Multi-level factors affecting entry into and engagement in the HIV continuum of care in Iringa, Tanzania

Multi-Level Factors Affecting Entry into and Engagement in the HIV Continuum of Care in Iringa Tanzania.pdf

Progression through the HIV continuum of care, from HIV testing to lifelong retention in antiretroviral therapy (ART) care and treatment programmes, is critical to the success of HIV treatment and prevention efforts. However, significant losses occur at each stage of the continuum and little is known about contextual factors contributing to disengagement at these stages. 

This study sought to explore multi-level barriers and facilitators influencing entry into and engagement in the continuum of care in Iringa, Tanzania.

Using a mixed-methods study design including facility-based assessments, interviews, focus group discussions and observations, it aims to understand their trajectories in care and treatment. It presents factors influencing engagement at each stage of the continuum:

  • HIV testing and counselling (HTC)
  • linkage to care
  • clinical staging
  • pre-ART care
  • ART 

At each stage in the HIV care continuum, barriers and facilitators at the individual, facility, community, and structural levels were presented in a multi-level continuum of care framework (see image below). Narrative analysis was used to identify the key themes.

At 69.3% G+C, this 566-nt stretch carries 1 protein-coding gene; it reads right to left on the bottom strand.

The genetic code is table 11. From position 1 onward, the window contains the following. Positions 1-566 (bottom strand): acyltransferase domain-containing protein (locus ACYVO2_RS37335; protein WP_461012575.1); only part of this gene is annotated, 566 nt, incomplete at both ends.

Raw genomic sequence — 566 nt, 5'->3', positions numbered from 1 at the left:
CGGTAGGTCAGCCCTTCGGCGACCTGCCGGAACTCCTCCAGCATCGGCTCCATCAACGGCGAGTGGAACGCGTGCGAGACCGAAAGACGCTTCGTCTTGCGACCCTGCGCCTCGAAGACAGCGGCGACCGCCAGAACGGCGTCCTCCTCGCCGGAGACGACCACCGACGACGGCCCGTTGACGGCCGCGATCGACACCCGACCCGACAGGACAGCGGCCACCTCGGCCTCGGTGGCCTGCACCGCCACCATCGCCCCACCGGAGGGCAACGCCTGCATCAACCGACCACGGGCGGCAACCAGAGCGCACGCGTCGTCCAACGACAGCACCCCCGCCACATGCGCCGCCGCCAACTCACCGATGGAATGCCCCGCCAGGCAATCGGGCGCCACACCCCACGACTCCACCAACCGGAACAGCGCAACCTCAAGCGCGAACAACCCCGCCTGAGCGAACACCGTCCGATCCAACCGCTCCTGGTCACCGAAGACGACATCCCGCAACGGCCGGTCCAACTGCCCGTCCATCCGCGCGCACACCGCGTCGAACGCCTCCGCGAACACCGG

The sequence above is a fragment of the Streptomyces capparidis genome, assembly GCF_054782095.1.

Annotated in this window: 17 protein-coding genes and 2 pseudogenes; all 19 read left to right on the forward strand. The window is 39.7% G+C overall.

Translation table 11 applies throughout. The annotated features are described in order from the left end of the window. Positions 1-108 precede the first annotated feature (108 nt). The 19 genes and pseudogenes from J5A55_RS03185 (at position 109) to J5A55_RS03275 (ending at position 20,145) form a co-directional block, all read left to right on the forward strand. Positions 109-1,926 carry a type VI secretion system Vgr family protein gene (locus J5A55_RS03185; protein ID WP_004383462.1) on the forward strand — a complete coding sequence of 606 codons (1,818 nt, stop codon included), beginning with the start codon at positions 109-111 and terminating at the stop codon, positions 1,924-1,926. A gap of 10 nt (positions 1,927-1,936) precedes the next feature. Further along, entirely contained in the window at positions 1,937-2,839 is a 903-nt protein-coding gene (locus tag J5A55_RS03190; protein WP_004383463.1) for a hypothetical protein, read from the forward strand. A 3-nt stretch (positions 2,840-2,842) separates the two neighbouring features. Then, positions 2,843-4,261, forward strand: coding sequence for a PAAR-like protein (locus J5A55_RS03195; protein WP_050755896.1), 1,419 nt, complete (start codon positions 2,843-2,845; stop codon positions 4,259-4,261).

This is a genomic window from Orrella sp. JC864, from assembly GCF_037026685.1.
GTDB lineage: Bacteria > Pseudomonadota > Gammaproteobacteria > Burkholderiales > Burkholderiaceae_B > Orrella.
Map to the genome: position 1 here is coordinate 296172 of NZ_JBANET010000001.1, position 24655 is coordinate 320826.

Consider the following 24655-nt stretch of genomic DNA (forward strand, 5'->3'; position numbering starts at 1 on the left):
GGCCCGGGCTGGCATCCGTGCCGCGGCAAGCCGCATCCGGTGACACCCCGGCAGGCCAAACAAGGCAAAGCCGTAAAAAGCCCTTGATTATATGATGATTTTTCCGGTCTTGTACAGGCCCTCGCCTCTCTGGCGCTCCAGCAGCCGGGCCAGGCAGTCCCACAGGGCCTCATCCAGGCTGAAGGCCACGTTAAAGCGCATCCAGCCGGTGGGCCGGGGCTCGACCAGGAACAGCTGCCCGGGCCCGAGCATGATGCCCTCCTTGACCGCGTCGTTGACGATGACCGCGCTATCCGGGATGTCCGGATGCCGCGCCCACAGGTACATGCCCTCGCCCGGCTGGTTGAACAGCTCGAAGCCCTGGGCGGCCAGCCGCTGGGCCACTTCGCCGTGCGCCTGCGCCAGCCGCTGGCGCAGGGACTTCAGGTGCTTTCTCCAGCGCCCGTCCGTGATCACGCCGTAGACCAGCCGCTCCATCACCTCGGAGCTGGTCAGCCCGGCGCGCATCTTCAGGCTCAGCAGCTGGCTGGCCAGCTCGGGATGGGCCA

Findings

Key themes were identified which influenced engagement in HIV services at all levels and these included:

  • the reluctance to engage in HIV services while healthy
  • rigid clinic policies
  • disrespectful treatment from service providers
  • stock-outs of supplies
  • stigma and discrimination
  • alternate healing systems
  • distance to health facilities
  • poverty

These findings highlight the complex, multi-dimensional dynamics that individuals experience throughout the continuum of care and underscore the importance of a holistic and multi-level perspective to understand this process. This study illustrates how multiple barriers interact and influence decisions about engagement in care. Addressing barriers at each level is important to promoting increased engagement throughout the continuum.

Barriers to engagement

 

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